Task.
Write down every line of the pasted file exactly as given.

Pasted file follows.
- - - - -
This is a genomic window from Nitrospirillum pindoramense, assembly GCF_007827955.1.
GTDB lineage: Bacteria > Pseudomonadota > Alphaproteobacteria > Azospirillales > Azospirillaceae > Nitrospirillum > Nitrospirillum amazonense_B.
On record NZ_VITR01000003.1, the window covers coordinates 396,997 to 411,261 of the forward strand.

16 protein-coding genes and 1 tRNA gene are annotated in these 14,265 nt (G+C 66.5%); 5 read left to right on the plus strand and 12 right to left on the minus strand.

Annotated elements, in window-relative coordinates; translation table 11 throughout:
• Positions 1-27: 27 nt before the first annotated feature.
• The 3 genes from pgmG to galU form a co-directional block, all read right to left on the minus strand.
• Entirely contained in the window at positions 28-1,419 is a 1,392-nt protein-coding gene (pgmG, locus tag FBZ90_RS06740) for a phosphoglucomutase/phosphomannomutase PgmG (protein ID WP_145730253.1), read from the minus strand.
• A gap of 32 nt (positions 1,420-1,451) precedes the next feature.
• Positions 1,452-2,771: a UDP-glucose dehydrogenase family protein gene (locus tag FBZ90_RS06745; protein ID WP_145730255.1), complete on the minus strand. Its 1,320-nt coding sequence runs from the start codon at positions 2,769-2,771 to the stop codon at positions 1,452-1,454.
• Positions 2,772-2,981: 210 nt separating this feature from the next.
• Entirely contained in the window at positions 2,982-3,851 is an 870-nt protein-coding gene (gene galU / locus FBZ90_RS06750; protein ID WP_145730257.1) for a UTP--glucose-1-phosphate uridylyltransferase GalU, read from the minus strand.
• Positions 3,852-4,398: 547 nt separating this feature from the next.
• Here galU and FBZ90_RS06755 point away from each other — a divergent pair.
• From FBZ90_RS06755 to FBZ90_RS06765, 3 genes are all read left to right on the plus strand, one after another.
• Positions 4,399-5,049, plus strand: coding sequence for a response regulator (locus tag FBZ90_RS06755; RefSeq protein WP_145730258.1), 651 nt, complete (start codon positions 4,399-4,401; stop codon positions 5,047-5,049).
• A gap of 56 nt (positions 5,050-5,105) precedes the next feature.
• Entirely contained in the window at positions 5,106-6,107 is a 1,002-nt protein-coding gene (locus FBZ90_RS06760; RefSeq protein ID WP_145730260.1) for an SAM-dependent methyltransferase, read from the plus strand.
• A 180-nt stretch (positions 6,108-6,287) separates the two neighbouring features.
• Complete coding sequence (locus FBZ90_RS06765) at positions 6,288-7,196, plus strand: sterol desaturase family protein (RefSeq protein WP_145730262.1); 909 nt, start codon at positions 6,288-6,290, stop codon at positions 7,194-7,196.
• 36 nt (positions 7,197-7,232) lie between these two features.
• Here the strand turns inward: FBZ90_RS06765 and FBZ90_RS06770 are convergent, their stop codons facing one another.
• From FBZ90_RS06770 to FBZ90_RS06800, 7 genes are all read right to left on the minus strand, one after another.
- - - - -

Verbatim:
This is a genomic window from Nitrospirillum pindoramense, assembly GCF_007827955.1.
GTDB lineage: Bacteria > Pseudomonadota > Alphaproteobacteria > Azospirillales > Azospirillaceae > Nitrospirillum > Nitrospirillum amazonense_B.
On record NZ_VITR01000003.1, the window covers coordinates 396,997 to 411,261 of the forward strand.

16 protein-coding genes and 1 tRNA gene are annotated in these 14,265 nt (G+C 66.5%); 5 read left to right on the plus strand and 12 right to left on the minus strand.

Annotated elements, in window-relative coordinates; translation table 11 throughout:
• Positions 1-27: 27 nt before the first annotated feature.
• The 3 genes from pgmG to galU form a co-directional block, all read right to left on the minus strand.
• Entirely contained in the window at positions 28-1,419 is a 1,392-nt protein-coding gene (pgmG, locus tag FBZ90_RS06740) for a phosphoglucomutase/phosphomannomutase PgmG (protein ID WP_145730253.1), read from the minus strand.
• A gap of 32 nt (positions 1,420-1,451) precedes the next feature.
• Positions 1,452-2,771: a UDP-glucose dehydrogenase family protein gene (locus tag FBZ90_RS06745; protein ID WP_145730255.1), complete on the minus strand. Its 1,320-nt coding sequence runs from the start codon at positions 2,769-2,771 to the stop codon at positions 1,452-1,454.
• Positions 2,772-2,981: 210 nt separating this feature from the next.
• Entirely contained in the window at positions 2,982-3,851 is an 870-nt protein-coding gene (gene galU / locus FBZ90_RS06750; protein ID WP_145730257.1) for a UTP--glucose-1-phosphate uridylyltransferase GalU, read from the minus strand.
• Positions 3,852-4,398: 547 nt separating this feature from the next.
• Here galU and FBZ90_RS06755 point away from each other — a divergent pair.
• From FBZ90_RS06755 to FBZ90_RS06765, 3 genes are all read left to right on the plus strand, one after another.
• Positions 4,399-5,049, plus strand: coding sequence for a response regulator (locus tag FBZ90_RS06755; RefSeq protein WP_145730258.1), 651 nt, complete (start codon positions 4,399-4,401; stop codon positions 5,047-5,049).
• A gap of 56 nt (positions 5,050-5,105) precedes the next feature.
• Entirely contained in the window at positions 5,106-6,107 is a 1,002-nt protein-coding gene (locus FBZ90_RS06760; RefSeq protein ID WP_145730260.1) for an SAM-dependent methyltransferase, read from the plus strand.
• A 180-nt stretch (positions 6,108-6,287) separates the two neighbouring features.
• Complete coding sequence (locus FBZ90_RS06765) at positions 6,288-7,196, plus strand: sterol desaturase family protein (RefSeq protein WP_145730262.1); 909 nt, start codon at positions 6,288-6,290, stop codon at positions 7,194-7,196.
• 36 nt (positions 7,197-7,232) lie between these two features.
• Here the strand turns inward: FBZ90_RS06765 and FBZ90_RS06770 are convergent, their stop codons facing one another.
• From FBZ90_RS06770 to FBZ90_RS06800, 7 genes are all read right to left on the minus strand, one after another.